2 years ago
2 years ago


(Reporter: clouserw, Unassigned)



Firefox Tracking Flags

(Not tracked)




2 years ago
Git supports signing commits as another level of verification that they came from a specific person or group.  The Test Pilot team has recently agreed to sign all their developer commits, but it would be nice to sign the Pontoon commits as well (and other projects would get the benefits as well).

I wrote a walk through at 

There isn't a hard deadline on this.  We've been working with the security team to improve Test Pilot's security and this is the last thing on the list
Priority: -- → P2
Priority: P2 → P3
I have doubts here.

For one, we want to continue to commit localizations with the author being the localizer that actually worked on it. I haven't found any documentation on whether the key needs to be for the author or the committer. Yeah, I could just go through the whole process to try it out, or ...

which brings me to my more general concerns:

Conceptually, I expect that commits signed by pontoon automation would be poorly signed. All the secrets will be on some remote machine, and they'll be quite liberally shared among people that need to be able to set up the automation. So, the secrets won't be that much of a secret, and only as secure as the remote machine is.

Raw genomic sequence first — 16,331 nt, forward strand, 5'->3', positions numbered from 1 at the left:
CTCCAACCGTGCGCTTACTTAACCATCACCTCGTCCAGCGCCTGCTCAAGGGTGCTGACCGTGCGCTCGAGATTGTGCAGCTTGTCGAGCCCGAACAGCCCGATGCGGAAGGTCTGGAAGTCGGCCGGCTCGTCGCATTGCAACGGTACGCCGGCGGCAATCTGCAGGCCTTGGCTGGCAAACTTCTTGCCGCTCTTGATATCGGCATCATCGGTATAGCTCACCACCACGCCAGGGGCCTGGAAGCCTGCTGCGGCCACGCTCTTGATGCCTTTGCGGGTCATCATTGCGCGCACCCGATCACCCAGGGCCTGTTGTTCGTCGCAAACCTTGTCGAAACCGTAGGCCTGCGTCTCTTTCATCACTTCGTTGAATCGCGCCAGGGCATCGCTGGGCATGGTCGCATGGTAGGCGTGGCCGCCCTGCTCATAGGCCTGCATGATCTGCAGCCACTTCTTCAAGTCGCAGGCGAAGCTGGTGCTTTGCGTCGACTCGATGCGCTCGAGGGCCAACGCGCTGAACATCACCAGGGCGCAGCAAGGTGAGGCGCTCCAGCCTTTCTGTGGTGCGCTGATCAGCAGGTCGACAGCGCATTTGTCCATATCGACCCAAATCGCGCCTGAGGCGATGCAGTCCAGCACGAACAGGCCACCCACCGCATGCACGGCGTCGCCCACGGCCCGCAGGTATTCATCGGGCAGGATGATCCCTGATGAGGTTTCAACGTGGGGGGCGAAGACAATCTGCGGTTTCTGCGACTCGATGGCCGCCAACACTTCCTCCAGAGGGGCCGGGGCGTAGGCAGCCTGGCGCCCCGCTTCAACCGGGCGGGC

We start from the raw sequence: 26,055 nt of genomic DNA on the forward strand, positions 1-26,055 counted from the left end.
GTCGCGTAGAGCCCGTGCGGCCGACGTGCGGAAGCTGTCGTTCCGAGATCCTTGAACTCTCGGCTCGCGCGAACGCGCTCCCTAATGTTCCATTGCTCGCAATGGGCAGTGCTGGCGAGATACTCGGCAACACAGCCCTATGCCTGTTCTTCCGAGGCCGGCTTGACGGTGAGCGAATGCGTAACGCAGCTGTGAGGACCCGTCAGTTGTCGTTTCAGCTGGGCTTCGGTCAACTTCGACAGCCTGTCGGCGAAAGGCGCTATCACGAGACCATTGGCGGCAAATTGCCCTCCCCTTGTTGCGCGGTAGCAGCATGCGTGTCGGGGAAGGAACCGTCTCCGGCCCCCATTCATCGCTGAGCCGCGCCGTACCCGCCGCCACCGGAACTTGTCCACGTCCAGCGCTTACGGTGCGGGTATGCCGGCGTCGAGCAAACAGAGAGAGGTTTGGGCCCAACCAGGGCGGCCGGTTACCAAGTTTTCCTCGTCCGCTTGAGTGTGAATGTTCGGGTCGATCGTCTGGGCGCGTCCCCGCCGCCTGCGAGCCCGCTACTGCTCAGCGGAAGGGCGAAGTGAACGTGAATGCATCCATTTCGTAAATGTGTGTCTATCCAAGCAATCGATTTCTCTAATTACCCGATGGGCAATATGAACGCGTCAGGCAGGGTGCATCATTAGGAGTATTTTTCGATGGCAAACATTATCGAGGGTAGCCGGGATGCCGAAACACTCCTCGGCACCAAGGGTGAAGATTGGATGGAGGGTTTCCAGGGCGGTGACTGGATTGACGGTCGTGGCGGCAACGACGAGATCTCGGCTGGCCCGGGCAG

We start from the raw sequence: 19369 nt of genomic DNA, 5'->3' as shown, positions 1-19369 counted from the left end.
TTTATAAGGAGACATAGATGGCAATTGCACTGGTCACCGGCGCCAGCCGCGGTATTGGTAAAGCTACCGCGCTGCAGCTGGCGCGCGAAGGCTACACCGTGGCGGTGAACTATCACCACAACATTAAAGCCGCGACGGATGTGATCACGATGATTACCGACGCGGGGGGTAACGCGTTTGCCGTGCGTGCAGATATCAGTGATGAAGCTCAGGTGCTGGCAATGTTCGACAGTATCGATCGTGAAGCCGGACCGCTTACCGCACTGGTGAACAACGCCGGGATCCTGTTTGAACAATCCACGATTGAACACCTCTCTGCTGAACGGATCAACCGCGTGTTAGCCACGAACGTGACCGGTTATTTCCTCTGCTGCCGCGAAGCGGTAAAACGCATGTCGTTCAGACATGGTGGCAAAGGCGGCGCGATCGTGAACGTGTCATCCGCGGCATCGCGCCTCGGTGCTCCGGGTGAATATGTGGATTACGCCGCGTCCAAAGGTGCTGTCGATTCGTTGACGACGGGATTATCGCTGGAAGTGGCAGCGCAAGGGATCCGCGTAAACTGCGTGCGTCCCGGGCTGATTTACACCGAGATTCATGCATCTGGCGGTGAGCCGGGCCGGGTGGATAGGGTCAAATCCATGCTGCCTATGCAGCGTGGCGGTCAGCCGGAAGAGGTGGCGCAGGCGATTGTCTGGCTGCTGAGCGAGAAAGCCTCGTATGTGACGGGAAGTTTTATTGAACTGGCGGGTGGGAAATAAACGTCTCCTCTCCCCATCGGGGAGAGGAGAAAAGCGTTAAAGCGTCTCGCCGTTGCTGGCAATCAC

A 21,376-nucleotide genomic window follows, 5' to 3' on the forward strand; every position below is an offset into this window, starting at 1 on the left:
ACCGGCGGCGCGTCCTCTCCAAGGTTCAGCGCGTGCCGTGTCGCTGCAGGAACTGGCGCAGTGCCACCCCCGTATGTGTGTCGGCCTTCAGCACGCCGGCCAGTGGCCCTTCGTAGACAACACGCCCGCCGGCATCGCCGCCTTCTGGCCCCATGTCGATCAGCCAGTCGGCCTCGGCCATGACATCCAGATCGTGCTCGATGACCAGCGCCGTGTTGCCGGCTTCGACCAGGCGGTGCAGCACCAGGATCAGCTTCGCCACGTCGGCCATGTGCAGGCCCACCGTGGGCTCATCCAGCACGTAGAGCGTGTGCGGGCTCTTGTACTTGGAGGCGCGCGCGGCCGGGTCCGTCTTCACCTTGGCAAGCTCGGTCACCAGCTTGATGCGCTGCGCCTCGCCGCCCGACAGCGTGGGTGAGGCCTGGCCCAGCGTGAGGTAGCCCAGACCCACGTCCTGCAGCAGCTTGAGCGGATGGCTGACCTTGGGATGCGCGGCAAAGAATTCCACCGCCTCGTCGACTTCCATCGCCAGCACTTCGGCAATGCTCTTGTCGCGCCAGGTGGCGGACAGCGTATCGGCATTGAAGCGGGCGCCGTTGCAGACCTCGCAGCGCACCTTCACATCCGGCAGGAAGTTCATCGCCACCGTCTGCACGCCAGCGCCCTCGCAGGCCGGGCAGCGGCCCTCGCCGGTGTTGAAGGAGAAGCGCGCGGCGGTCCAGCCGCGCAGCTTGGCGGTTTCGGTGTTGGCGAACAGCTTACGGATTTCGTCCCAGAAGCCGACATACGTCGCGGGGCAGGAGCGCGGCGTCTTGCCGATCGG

Also, I'm concerned about the message that a signed commit could be mistaken with. Like Wil said in his initial comment, "we wan't to improve the security" ... . But a signed commit by pontoon doesn't really say that the commit won't cause harm to the site. There's always a chance that some string does something funky, and that some slip in the localizers work triggers a more or less fatal error in production.

For projects that would like to have rigor tracking of commits and the impact thereof, I think using an independent repository for pontoon to commit to, and to rigorously pick content from that repository for production, and lint the picked content as good as it can be for the production system is the right way forward.
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